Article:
The marooned and imbecilic Christian evangelist who out of sheer hatred for any belief-system, not of his Christianity, who went to destroy an aboriginal, unadulterated Dwelling Place of The Universal Intelligence whose manifestation and magnificence also illumines in a traditional shrine in Ketu community in Ayetoro, Yewa North Local Government Area of Ogun State, has been arraigned, Police can confirm.
In a chat with newsmen, the state Police Public Relations Officer (PPRO), Abimbola Oyeyemi, said Evangelist Wale Fagbere was charged for hateful destruction which was an act that was capable of putting the public into chaos. The PPRO reiterated that what the brainwashed evangelist did was imposition, because all citizens have a right of worship and worship anything they so believe in that does not contravene the Constitution of the country.
The trouble that the evangelist is likely not to come out from, at least, very soon, started on September 25, while in a charlatanic ministration at a local church in the community and swaggered before his sheepishly followers, perhaps, for more offerings to him, saying that he was instructed by ‘God’ to destroy the shrine.
In what turned out to be a misfire, the leprechaun trapped in the shrine in his unjustifiably move to destroy it. Eyewitnesses said that he was numb and motionless except for the intervention of Alaye of Ayetoro, Oba Abdulaziz Adelakun, who massaged the priests of the shrine to do something, so that the goon would be normal again.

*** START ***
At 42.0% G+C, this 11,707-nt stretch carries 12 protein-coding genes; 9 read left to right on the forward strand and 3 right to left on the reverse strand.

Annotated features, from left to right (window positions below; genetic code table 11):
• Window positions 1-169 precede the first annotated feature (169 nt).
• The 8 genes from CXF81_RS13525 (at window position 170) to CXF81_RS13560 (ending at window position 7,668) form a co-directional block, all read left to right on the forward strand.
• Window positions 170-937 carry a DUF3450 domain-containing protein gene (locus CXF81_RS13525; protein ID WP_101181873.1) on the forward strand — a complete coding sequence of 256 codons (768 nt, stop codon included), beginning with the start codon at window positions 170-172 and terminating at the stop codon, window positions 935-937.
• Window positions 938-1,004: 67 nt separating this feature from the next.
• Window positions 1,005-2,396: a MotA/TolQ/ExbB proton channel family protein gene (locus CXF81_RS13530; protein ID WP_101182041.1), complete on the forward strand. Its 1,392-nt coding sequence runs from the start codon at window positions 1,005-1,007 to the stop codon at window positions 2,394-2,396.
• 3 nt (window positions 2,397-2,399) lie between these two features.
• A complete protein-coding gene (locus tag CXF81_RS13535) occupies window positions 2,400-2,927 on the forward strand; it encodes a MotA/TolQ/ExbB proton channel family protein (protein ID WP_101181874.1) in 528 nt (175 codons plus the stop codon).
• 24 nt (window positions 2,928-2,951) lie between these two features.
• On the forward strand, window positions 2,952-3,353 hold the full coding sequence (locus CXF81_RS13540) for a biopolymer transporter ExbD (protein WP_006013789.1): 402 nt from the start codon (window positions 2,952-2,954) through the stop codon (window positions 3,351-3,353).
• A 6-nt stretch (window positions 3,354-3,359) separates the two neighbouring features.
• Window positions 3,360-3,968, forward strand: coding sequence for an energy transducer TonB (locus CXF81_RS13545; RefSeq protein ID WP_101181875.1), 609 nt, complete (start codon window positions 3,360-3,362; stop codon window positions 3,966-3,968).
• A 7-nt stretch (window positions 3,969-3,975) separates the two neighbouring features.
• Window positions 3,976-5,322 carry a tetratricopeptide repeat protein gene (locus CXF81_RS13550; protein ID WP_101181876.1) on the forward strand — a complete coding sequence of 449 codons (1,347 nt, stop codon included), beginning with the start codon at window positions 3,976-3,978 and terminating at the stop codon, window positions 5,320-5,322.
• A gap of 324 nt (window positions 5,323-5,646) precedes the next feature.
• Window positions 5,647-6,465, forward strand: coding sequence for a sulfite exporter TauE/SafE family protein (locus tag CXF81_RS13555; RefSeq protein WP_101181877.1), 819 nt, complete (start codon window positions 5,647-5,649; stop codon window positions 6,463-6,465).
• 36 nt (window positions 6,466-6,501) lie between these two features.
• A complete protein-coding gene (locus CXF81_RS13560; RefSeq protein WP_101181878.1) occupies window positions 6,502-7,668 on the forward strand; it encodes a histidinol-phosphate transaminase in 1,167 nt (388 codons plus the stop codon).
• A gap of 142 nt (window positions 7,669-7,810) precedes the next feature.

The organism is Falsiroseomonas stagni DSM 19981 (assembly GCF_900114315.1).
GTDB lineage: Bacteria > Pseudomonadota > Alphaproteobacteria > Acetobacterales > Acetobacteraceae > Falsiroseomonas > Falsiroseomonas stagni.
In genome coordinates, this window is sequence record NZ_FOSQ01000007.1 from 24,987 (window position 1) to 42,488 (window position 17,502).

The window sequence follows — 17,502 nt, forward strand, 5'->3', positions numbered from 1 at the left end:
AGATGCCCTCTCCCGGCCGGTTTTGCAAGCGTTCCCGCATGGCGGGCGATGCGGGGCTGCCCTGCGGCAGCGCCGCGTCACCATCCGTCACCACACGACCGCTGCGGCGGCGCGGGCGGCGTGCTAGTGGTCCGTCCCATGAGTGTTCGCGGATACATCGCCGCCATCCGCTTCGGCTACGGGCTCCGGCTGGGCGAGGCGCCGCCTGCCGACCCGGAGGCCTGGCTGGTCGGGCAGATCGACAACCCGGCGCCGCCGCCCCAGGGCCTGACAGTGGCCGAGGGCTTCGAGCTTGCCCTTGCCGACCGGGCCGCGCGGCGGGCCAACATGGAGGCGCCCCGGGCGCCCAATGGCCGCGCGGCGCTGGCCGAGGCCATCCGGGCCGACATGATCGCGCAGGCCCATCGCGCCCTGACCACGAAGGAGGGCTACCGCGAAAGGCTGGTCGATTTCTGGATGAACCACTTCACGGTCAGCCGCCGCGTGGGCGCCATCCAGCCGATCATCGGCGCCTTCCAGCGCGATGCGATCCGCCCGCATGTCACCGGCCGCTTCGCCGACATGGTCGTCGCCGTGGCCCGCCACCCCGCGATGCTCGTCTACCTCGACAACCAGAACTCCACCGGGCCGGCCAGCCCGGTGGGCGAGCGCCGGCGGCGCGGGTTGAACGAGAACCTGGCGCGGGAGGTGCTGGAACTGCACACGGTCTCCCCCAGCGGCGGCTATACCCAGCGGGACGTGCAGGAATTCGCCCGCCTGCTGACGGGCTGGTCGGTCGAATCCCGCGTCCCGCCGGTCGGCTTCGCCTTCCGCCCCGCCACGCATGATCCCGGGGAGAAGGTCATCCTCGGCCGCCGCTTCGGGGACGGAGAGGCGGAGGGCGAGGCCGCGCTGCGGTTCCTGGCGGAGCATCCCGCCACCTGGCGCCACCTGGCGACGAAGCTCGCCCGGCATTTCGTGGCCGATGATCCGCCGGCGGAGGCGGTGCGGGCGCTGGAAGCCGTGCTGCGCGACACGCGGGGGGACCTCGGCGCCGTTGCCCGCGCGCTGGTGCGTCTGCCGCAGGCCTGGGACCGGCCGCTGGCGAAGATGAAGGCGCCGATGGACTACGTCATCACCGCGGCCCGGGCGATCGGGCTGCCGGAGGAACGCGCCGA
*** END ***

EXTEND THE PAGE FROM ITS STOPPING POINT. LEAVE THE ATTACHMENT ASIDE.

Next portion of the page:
This might sound as a strong warning to the over-enthusiastic and ill-read Christians in the things of ‘God’ in Nigeria, who go about destroying aboriginal shrines and spiritualities of peoples in the villages and towns that cut across the country in their malarial-pursuit of Satan, that the ‘Living God’ is in the African shrines, there is no ‘Dead God’ in them; the later they preach in cajoling African Traditional Spiritualities but the world has seen who is fake from the incident.
-Odimegwu Onwumere is a Poet, Writer and Consultant based in Rivers State. Email: email@example.com
As I’m leaving for work in the morning of August 16 2016, I see the woman near the fire, shivering. She is ill. She tells me that her little daughter, Mpempe, of say 3 or 4 years old, is also ill.
I erroneously call the child, Pempe, and it glues. Anytime I’m passing their house and see her, I will pet her, shouting, “Pempe!” She will run inside their room, complaining to the mother, “Oga has called me Pempe.”
The mother tells me of how her daughter feels by my call, anytime I see her in front of their cemented mud house.
The lively husband is more or less doing nothing. They eat from hand to mouth. The woman makes sure that her family and she are happy; always going or coming from the farm with either firewood or loads of cassava or something.